Chinese dissidents who took part in the 1989 Tiananmen Square protests unveiled a museum in New York on Friday dedicated to remembering the “democratic dreams of the Chinese people,” two days ahead of the 34th anniversary of the uprising’s “brutal suppression.”
“The events of 1989 had an impact on China but also on the entire world,” said Wang Dan, founder of the tiny museum and a leading figure in the Tiananmen Square student movement.
“Today, as we begin to wake up to the threat to human civilization posed by the Xi Jinping regime, we should remember back to 1989,” he said, referring to China’s current leader who cemented his grip late last year by assuming a historic third consecutive term.
In a tiny office space in midtown Manhattan, Wang had put on a display of photos, videos, press clippings, posters, letters and banners about the democratic uprising that Beijing crushed, killing at least 1,000 demonstrators.
“We should commemorate those who sacrificed their lives and remember the democratic dreams of the Chinese people at that time,” said Wang, who served years in prison in China before being exiled in 1998 to the United States, where he later earned a doctorate in history at Harvard.
“Even in the United States, we still can feel the pressure and threats from the Chinese government,” he told AFP.
“The 1989 events connect not only with the past but also with today and the future,” Wang said, demanding that the world should “also remember the true face of the Chinese Communist Party.”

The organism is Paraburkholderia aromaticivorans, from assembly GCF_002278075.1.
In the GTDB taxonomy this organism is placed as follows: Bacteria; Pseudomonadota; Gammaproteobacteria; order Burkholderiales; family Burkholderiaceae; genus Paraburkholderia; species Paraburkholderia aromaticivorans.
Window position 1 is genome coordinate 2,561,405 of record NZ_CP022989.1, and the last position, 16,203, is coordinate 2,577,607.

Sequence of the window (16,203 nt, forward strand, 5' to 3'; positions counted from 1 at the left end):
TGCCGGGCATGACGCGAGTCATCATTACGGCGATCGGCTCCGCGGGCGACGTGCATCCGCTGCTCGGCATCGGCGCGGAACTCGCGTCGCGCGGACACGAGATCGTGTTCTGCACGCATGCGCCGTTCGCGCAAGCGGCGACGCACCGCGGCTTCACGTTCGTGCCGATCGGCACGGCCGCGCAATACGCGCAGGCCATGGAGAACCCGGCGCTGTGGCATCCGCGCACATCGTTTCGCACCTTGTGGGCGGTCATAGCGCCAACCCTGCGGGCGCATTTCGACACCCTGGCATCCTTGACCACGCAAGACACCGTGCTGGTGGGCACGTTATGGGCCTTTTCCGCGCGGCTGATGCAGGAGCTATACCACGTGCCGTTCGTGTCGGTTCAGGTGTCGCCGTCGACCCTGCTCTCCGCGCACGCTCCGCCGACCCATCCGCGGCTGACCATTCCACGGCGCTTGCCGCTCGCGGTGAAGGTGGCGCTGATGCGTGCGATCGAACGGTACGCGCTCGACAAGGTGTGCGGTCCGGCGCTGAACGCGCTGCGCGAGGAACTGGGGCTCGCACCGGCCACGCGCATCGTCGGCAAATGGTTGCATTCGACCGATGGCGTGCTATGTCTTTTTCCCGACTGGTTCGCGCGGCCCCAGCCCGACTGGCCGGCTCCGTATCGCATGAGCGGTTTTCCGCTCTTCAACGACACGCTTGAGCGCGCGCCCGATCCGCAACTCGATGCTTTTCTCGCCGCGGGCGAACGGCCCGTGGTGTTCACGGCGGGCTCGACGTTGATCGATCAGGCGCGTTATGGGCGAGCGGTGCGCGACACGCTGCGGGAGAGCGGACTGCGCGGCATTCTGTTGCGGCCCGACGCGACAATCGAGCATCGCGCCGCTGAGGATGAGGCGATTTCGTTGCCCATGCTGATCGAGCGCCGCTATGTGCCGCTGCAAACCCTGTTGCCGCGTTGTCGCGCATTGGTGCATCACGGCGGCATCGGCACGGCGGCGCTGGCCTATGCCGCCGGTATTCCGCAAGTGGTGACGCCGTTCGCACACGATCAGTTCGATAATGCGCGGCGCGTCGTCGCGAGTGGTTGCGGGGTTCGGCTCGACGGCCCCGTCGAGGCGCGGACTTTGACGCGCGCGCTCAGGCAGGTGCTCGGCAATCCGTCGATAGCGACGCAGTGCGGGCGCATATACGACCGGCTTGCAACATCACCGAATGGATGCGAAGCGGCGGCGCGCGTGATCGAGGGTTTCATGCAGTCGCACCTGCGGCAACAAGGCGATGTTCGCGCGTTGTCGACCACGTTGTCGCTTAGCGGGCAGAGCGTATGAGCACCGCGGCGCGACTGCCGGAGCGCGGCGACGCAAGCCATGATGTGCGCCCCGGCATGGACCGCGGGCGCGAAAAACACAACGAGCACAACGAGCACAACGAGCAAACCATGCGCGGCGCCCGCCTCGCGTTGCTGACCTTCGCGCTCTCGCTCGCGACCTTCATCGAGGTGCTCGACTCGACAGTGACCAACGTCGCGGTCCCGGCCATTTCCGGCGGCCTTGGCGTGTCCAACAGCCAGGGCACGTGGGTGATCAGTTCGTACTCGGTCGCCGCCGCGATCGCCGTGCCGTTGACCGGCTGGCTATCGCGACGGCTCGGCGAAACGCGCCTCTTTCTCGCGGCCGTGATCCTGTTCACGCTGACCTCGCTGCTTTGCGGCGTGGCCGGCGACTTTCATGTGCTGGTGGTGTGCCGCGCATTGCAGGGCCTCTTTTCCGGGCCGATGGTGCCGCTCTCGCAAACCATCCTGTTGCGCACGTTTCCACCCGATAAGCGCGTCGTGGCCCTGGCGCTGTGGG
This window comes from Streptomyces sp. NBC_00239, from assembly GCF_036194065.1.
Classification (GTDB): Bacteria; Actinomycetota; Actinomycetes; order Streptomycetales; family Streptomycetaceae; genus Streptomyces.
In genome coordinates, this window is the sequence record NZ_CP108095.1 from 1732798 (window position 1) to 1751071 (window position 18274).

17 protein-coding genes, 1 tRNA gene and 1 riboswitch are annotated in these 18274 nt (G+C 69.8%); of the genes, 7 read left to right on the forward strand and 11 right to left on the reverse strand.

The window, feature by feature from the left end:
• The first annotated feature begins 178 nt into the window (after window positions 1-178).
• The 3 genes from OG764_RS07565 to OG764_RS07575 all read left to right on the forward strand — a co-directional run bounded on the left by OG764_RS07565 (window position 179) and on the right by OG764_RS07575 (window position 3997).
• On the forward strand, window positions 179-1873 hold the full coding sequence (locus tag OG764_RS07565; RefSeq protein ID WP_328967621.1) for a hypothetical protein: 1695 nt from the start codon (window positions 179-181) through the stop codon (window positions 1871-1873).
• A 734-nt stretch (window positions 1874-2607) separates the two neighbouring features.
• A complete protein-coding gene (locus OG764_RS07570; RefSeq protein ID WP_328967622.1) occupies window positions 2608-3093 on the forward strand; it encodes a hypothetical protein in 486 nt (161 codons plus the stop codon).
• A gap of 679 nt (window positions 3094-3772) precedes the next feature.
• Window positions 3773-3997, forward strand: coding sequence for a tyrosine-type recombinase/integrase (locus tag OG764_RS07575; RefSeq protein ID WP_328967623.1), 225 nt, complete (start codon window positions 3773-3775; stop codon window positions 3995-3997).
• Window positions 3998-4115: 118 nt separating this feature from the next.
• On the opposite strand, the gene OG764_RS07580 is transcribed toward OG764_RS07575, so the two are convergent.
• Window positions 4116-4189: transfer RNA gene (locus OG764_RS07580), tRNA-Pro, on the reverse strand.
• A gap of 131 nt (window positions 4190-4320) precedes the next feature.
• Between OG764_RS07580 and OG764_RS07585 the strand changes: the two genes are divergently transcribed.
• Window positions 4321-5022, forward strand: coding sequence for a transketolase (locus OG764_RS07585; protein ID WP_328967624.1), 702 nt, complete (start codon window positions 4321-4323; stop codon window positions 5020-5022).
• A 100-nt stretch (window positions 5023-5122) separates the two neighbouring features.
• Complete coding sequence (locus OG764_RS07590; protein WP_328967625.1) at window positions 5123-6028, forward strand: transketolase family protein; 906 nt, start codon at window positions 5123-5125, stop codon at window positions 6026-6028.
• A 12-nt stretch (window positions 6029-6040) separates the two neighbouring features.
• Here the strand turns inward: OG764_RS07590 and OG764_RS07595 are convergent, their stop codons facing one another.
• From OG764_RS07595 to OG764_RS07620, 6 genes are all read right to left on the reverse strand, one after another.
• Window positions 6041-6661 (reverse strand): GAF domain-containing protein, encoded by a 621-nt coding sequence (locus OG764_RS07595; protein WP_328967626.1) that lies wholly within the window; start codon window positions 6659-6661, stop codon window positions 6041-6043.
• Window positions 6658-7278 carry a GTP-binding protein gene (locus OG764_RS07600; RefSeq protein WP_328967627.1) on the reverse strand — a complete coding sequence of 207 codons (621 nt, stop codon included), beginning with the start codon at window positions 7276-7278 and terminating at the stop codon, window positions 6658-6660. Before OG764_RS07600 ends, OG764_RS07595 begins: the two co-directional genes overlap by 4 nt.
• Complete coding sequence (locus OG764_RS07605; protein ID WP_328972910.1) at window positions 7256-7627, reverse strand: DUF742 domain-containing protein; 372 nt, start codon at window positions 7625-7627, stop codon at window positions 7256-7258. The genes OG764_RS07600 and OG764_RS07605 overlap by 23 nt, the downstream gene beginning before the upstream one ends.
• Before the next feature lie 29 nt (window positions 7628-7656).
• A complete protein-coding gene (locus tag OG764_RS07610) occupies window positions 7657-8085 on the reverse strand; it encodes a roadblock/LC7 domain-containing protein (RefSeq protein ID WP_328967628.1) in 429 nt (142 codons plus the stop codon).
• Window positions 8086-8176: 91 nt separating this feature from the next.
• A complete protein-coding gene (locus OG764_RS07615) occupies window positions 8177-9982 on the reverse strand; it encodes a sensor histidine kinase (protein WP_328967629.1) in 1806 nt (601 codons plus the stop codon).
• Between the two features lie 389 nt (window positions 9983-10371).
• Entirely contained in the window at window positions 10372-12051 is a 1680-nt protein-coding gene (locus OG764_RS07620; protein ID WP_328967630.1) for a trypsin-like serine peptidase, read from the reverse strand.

Several leading Chinese critics and American politicians spoke at the inauguration of the museum – the only permanent exhibition in the world on Tiananmen after the closure of a museum in Hong Kong in 2021.
The artistic flourishing that accompanied the Tiananmen commemoration in Hong Kong each year has almost disappeared under Beijing’s tightening grip on the territory.
For more than 30 years, tens of thousands of people gathered every June 4 in Hong Kong’s Victoria Park for a candlelight vigil.
But since China imposed a national security law in 2020, local authorities have shut down such gatherings, while criminalizing most public displays of dissent.
In New York, a group of Chinese students living in the United States joined a march Friday evening through Manhattan between the new museum on Tiananmen and the Chinese Consulate General.
Some wore masks and sunglasses to avoid being recognized and potentially endangering their families back in China, an AFP journalist said.
Demonstrator Yuge Shi said it was “very important” to be able to protest.
“You know, the Chinese government killed so many people in 1989, and they don’t want people (to) remember that,” he said. “So every year we need to stand here and tell all the people in the world there is a history.”
Shawn, a demonstrator who only gave her first name due to security concerns, said protests last year against China’s strict “zero COVID” policies echoed those held in Tiananmen Square decades ago.
“It’s been almost 40 years between the White Paper protests and the Tiananmen Square one, and yet we are still ruled by the same government whose nature hasn’t changed (a) single bit,” she said.
Widespread protests against Xi’s strict “zero COVID” policy gripped China late last year. They were dubbed the “White Paper” protests because many demonstrators waved blank sheets of paper to symbolize censorship.